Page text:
The New York Times Sunday Magazine had an interesting article last week on some new research and a book about burnout. (For those into the Podcast-o-sphere, NPR covered this as well.)
It mostly focuses on data from Wall Street brokers, a cutthroat existence to be sure, but it also has interesting perspectives from social workers and teachers.
A few particularly thought provoking passages stood out to me:
If one of the surest recipes for burnout, as Michael Leiter has said, is the sensation of inefficiency—particularly if we’re still expending energy and seeing little in return—then there may be something about the modern office that conspires to burn us out. In 2005, a psychiatrist at King’s College London did a study in which one group was asked to take an IQ test while doing nothing, and a second group to take an IQ test while distracted by e-mails and ringing telephones. The uninterrupted group did better by an average of ten points, which wasn’t much of a surprise. What was a surprise is that the e-mailers also did worse, by an average of six points, than a group in a similar study that had been tested while stoned.
That’s right. Stoned. Those people were literally burned out, and they did better.
I’ve been trying to pay attention to this more recently, and I’ve noticed that if my day starts with a number of fires, I can easily lose the rest of the day to “pacing on my desktop,” that is switching between Thunderbird, IRC, Bugzilla, and AIM, all in a very tight poll()ing loop, just waiting for one of them to generate an interrupt.
If you get stuck into this mode, it’s easy to waste twenty or thirty minutes in a tight loop, just switching between windows. One recent afternoon, I got into almost this trancelike state, where I was just switching between those applications, so quickly that I wouldn’t have even picked up any state changes had they occured. Fortunately, I noticed it pretty quickly, but before I generally started paying attention to this tendency, it was easy to let this cycle pockmark my afternoon to the point where I didn’t have any significantly contiguous blocks of time to use to accomplish any notably involved (and by implication, forward-thinking) tasks.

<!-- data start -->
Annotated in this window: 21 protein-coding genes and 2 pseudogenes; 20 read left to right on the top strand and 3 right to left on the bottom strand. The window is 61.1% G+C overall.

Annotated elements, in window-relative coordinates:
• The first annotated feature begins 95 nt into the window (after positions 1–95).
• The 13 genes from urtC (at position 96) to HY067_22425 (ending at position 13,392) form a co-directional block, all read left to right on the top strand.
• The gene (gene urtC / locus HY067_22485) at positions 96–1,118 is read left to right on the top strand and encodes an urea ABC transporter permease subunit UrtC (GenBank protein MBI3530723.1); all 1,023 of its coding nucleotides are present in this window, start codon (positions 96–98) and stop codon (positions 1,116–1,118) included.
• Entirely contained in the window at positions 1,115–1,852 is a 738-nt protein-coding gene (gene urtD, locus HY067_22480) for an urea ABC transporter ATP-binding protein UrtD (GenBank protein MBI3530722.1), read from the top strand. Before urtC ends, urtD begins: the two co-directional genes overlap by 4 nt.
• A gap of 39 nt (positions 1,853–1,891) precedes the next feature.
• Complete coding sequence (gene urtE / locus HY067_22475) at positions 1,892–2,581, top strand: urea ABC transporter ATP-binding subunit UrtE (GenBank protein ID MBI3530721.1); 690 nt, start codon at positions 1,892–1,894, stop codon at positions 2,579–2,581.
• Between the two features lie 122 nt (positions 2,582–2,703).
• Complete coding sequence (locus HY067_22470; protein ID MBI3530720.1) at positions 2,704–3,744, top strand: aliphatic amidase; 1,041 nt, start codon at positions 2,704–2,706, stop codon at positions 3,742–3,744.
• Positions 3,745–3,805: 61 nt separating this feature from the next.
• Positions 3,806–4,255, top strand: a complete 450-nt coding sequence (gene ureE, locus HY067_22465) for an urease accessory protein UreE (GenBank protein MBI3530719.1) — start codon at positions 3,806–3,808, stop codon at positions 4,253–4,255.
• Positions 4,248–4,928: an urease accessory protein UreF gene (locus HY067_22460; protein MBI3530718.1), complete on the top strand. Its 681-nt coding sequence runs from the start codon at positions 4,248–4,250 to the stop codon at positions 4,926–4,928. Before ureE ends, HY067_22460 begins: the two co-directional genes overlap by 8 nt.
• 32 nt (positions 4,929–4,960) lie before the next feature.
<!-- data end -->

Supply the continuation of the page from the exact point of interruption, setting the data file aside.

I’ve attempted recently to tackle this problem by closing Thunderbird entirely and, stealing a page from sspitzer, changing my nick on IRC to preedMsgMe (which seems to cause some confusion; but I interpret it as “I’m not going to pay attention to any channels, so if you want to talk to me, /msg me privately.)
“The worst case of Wall Street burnout I know is of this guy who wound up driving a cab,” Cass tells me.
He shrugs. “There’s a control factor in driving a cab. You go from point A to point B. On Wall Street, you start your day with no idea how it’s going to end.”
My fantasized mode of transportation is different, but the sentiment is the same. Every time people have asked if I want to become a commercial pilot, my answer is the same: “No, that would just suck all the fun out of it.”
But I’ve found myself thinking about it on occasion… like… today for instance:
17:06 <marcia> next week on "As the Update Churns"
17:07 <marcia> preed annouces he is leaving the build team to become a Fighter Pilot
17:09 <preed> marcia: I actually thought about that last week
17:10 <preed> maybe not a fighter pilot, though
17:17 <Pike> preed: now that you're panic-proof, you want to become a commercial pilot? bah, we shouldn't train you that well
17:17 <preed> I'm trying to figure out which is more stressful
17:18 <preed>this, or flying a hundreds of irritable people around in a tin can.
17:18 <Pike> 300 passengers vs 30 million users
17:18 <Pike> luckily, the 30 million don't die if you [fargle] up
17:19 <preed> Pike: and to think I wanted to be an air traffic controller
One has to wonder whether the developments of a high-speed world haven’t made burnout worse. First, the obvious: With the advent of e-mail, cell phones, laptops, BlackBerrys (or “CrackBerrys”—the argot here seems extremely apt), and other bits of high-speed doodadry, it has become virtually impossible, in senses both literal and metaphorical, to unplug from our jobs. As Schaufeli, the Dutch researcher, notes, one of the strongest predictors of burnout isn’t just work overload but “work-home interference”—a sociologist’s way of saying we’re receiving phone calls from Tokyo during dinner and replying to clients on our BlackBerrys while making our children brush their teeth.
This type of “interference” seems to be one of the best kept secret neuroses of the project.
I’m as guilty of it as anyone: whenever on vacation, we’re still “available via cell” and responding to email.” Build requests are often made and responded to after 10 pm PST. We all talk about being walking zombies because we were up until 3 am last night (or “didn’t bother sleeping” on that flight back from Europe).
I think part of my own tendency to do this stems from the dedication most of us feel toward The Project ™ and The Community ™ and The Cause ™. That feeling is useful, because it creates an community full of engaged participants who care about their work, the sense of fraternity, and are here by genuine desire.
Never [forcing ourselves to] unplug, has made me wonder about the failure modes of our all-too-human bodies and psyches.
I’m betting they’re not pretty.